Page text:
There seems little doubt that mergers are somehow responsible for the activity in at least the brightest IRAS objects (e.g. Sanders et al. 1988a, b; Sanders 1992). This hypothesis is supported by numerical experiments which indicate that mergers between comparable-mass disks can create substantial nuclear gas concentrations (Negroponte & White 1983; Noguchi 1991; Barnes & Hernquist 1991). Gas accumulates in the center of each galaxy prior to the merger and eventually the two gas concentrations sink to the center of the ensuing remnant by dynamical friction. An example may be Arp 220, which appears to contain a double-Seyfert nucleus (Norris 1988; Diamond et al. 1989; Graham et al. 1990; but see Smith et al. 1988). There are indications that many and perhaps even all of the ultraluminous IRAS objects possess double nuclei and that the intensity of the emission is correlated with the proximity of the nuclei (Sanders 1992). Indeed the apparent dearth of single-nucleus luminous infrared galaxies is somewhat unexpected - numerical experiments indicate that the double-nucleus phase is rather short-lived (e.g. Barnes & Hernquist 1991) - and there is no obvious mechanism that would shut off the IR emission once the nuclei have merged.

Seyfert Galaxies

The most common AGN in the local universe are those which were first studied in detail by Seyfert (1943; for a discussion, see Osterbrock 1991). Unlike radio ellipticals, Seyferts are associated with late galaxy types but, like radio galaxies, are more common in the field than in rich clusters (e.g. Dressler et al. 1985). A variety of studies hint that Seyferts tend to be found in galaxies interacting with nearby companions (e.g. Adams 1977; Dahari 1984; Kennicutt & Keel 1984; Keel et al. 1985; MacKenty 1989), a proposal which has evoked controversy owing to difficulties with control samples (Fuentes-Williams & Stocke 1988). Nevertheless, there now appears to be a general consensus that at least some types of Seyfert activity are correlated with galaxy collisions (Osterbrock 1991).

There are also many indications that mergers, in addition to transient encounters, are related to Seyfert activity. Some Seyferts display multiple nuclei and tidal tails, characteristic of merger events (Fricke & Kollatschny 1989; Kollatschny & Fricke 1989). It is probably also significant that a large fraction of Seyferts in MacKenty's (1990) sample are ``amorphous'' or otherwise disturbed. Numerical simulations by Hernquist (1989a, b; 1991a) demonstrate that the accretion of small satellites by gas-rich disks lead to rapid nuclear inflows of gas and leave remnants that have distorted, but mostly featureless disks. As in mergers of comparable-mass galaxies containing gas, these inflows can be driven by large-scale stellar bars, excited by the decaying satellite. Moreover, this effect can operate even if stellar bars are not generated during a merger (Hernquist 1989a, b). In some cases, the tidal field of the satellite ``squeezes'' gas orbits in the disk, leading to rapid dissipation as streamlines intersect. If the gas is self-gravitating it can fragment, and the blobs of gas left over will sink to the center of the disk by shedding angular momentum to surrounding stars via dynamical friction. It is natural to suppose that events such as these can simultaneously trigger Seyfert activity and leave remnants with global morphologies similar to those of the galaxies in MacKenty's sample. However, the fate of the central gas in the models is problematic and there is little hard observational evidence to support an evolutionary connection between starbursts and Seyfert activity (e.g. De Robertis & Shaw 1988).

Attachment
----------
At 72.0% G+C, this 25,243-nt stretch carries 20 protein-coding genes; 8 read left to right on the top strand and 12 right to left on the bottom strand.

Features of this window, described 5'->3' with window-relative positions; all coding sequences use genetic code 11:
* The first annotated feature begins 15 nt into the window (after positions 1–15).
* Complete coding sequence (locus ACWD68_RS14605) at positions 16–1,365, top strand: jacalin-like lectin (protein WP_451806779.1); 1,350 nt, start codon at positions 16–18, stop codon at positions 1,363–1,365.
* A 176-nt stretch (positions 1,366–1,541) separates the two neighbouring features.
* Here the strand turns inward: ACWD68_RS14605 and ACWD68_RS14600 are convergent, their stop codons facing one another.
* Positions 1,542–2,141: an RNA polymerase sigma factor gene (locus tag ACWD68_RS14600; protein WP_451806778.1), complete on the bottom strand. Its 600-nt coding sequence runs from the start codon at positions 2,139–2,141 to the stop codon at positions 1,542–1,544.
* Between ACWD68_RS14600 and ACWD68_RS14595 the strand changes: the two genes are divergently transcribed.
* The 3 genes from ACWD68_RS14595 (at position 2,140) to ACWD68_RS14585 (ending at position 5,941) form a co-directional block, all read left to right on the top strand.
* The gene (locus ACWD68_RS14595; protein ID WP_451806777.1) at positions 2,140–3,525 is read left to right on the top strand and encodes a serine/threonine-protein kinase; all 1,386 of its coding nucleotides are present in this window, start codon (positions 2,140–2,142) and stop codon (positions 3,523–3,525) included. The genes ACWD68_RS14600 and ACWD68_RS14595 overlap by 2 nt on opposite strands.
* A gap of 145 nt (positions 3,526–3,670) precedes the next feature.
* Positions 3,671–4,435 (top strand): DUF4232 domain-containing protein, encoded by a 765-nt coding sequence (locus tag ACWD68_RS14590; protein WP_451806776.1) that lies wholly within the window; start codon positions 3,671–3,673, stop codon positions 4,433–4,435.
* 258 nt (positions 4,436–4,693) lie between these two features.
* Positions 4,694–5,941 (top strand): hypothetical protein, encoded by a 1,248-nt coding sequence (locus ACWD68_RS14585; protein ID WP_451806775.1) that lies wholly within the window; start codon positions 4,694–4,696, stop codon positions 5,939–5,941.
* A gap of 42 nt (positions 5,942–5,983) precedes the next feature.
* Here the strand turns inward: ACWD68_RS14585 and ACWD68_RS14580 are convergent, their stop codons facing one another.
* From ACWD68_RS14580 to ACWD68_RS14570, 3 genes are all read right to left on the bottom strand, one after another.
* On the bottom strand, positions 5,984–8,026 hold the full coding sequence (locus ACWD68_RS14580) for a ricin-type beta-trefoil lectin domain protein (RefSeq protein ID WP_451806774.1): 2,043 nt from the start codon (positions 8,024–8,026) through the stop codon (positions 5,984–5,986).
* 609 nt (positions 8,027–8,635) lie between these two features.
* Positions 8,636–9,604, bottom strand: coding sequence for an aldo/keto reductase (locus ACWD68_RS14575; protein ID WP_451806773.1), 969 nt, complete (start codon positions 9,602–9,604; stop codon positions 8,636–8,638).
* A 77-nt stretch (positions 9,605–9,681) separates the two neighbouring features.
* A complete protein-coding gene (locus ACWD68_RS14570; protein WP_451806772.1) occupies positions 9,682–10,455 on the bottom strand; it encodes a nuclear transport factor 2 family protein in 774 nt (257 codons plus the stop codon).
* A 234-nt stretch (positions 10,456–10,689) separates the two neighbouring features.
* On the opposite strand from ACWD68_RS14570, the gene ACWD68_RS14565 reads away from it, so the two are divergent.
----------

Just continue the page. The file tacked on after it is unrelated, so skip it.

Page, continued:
A variety of models suggest that transient encounters can also drive gas to the centers of galaxies (e.g. Byrd et al. 1987; Noguchi 1987; 1988; Lin et al. 1988). However, these calculations either ignore the effects of dissipation or are not fully self-consistent. Judging from the simulations of Barnes (1988) and Barnes & Hernquist (1991) it is not inconceivable that the violent interactions needed to provoke nuclear inflows of gas would lead to mergers and complete destruction of the disks involved. The remnants of such events do not resemble Seyferts but are instead similar to the elliptical and peculiar galaxies which harbor starbursts and radio sources. These issues will not be resolved until detailed parameter surveys are available which include the full self-gravity of all components. It should also be noted that not all Seyfert activity is triggered by interactions and that some other fueling mechanism, such as bar-induced inflow (Simkin et al. 1980), may be more widespread than encounters of galaxies.